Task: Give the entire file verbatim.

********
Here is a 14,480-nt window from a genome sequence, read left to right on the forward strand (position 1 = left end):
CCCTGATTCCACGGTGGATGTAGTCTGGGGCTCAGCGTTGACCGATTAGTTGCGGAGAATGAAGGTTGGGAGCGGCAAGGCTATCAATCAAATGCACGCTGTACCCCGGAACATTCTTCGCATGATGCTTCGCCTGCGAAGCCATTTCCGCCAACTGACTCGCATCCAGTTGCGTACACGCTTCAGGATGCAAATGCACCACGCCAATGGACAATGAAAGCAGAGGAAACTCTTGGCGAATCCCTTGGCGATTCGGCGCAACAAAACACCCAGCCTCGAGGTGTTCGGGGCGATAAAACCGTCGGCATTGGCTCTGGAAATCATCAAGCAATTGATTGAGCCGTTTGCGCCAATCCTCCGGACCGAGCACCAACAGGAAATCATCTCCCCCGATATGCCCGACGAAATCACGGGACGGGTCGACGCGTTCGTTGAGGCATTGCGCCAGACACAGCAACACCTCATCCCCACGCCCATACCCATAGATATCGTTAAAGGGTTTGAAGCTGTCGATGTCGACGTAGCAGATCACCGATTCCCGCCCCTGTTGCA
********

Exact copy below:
Here is a 14,480-nt window from a genome sequence, read left to right on the forward strand (position 1 = left end):
CCCTGATTCCACGGTGGATGTAGTCTGGGGCTCAGCGTTGACCGATTAGTTGCGGAGAATGAAGGTTGGGAGCGGCAAGGCTATCAATCAAATGCACGCTGTACCCCGGAACATTCTTCGCATGATGCTTCGCCTGCGAAGCCATTTCCGCCAACTGACTCGCATCCAGTTGCGTACACGCTTCAGGATGCAAATGCACCACGCCAATGGACAATGAAAGCAGAGGAAACTCTTGGCGAATCCCTTGGCGATTCGGCGCAACAAAACACCCAGCCTCGAGGTGTTCGGGGCGATAAAACCGTCGGCATTGGCTCTGGAAATCATCAAGCAATTGATTGAGCCGTTTGCGCCAATCCTCCGGACCGAGCACCAACAGGAAATCATCTCCCCCGATATGCCCGACGAAATCACGGGACGGGTCGACGCGTTCGTTGAGGCATTGCGCCAGACACAGCAACACCTCATCCCCACGCCCATACCCATAGATATCGTTAAAGGGTTTGAAGCTGTCGATGTCGACGTAGCAGATCACCGATTCCCGCCCCTGTTGCA